Haunted State

('Ghost' © Jan W, 2012)




For any readers looking for variety, entertainment and the thrill of feeling slightly unsettled while tucked up in bed after a hard day at the office, I recommend Irish Ghost Stories, edited by David Stuart Davies. Nearly three decades ago, while still living in Ireland, I owned a compilation of supernatural tales that highlighted the scope of the Irish ghost story. I lost this treasured volume somewhere in transit during my nomadic existence in the UK. Finding and buying Davies’s book partly compensated for this loss.

This book interests me because I am Irish and enjoy writing ghost stories. Davies’s introduction begins:

The Irish writer is ideally suited to creating stories of strange ghostly happenings. At his best the Irish writer has a wild and fantastical imagination causing him to view life through a wonderfully strange distorting mirror. There is something dream-like and unfettered about the Irish creative force which enables these storytellers to travel down different roads from those of other authors; roads that are bizarre, challenging and eccentric in nature, allowing the Irish scribe to conjure up unexpected and often fantastic scenarios.

This may bring comfort to the Irish writer but I am unsure to what extent it reflects reality. Many British and American writers have turned out excellent supernatural fiction, including Edgar Allen Poe, Ambrose Bierce, M. R. James, E. F Benson, Edith Wharton and Susan Hill. Saying that, there is no doubt that many Irish writers and readers have embraced this subgenre.

This book showcases works of Sheridan Le Fanu, W. B. Yeats, Bram Stoker, Oscar Wilde, J. H. Riddell, Fitz-James O’Brien, Thomas Crofton Croker, Jeremiah Curtin, Daniel Corkery and Rosa Mulholland. Some of these authors belonged to the Protestant Ascendancy, the Anglican ruling elite in Ireland up until Independence. They often had one foot in Ireland and the other on the British mainland. This weakens Davies’s thesis regarding the uniqueness of the Irish or Celtic imagination, as these writers had their perspective formed in a much wider and more varied context. However, it shows the Irish ghost story was not the preserve of the Catholic, Protestant, Nationalist or Unionist, but belonged to the whole nation.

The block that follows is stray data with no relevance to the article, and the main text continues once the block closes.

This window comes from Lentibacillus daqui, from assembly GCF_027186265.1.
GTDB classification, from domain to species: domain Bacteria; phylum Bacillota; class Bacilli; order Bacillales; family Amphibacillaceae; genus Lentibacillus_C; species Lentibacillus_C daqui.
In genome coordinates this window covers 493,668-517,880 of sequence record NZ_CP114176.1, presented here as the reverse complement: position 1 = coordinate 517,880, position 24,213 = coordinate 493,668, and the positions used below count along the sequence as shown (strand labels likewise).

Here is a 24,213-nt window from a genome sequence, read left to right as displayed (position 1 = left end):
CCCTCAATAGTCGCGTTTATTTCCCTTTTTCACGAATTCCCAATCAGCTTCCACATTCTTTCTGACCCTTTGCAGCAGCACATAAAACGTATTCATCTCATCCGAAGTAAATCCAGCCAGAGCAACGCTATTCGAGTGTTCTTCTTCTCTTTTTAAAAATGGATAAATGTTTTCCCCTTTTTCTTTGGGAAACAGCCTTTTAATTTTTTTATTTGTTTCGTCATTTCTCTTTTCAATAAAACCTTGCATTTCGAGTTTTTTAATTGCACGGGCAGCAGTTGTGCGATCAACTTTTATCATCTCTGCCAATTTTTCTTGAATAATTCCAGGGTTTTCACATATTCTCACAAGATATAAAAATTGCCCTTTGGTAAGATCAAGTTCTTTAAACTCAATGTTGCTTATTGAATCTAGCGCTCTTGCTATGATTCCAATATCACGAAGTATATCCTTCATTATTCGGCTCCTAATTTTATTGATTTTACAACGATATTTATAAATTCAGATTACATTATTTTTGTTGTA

The work of Sheridan Le Fanu is given pride of place in this volume, as probably the most accomplished of the featured writers in the ghost story genre. Wilde and Yeats excelled in the areas of drama and poetry respectively, but Le Fanu focused on, and perfected, his supernatural tales. M. R. James, the renowned British writer of ghost stories, considered Le Fanu a master of suspense. My favourite Le Fanu story here is ‘Ghost Stories of Chapelizod’, with its eerie evocation of place and the people who inhabit it. It demonstrates how villages and towns have more than one story to tell. Set in Chapelizod, a town outside Dublin, Le Fanu creates a series of anecdotes, or ‘legends of terror’, such as the story of a bully who is terrorised by the ghost of one of his victims. These tales contain elements identified by M. R. James as key to the effective ghost story: having a believable, contemporary setting, and introducing a malign force into this milieu. This helps explain why James always held Le Fanu in such high regard.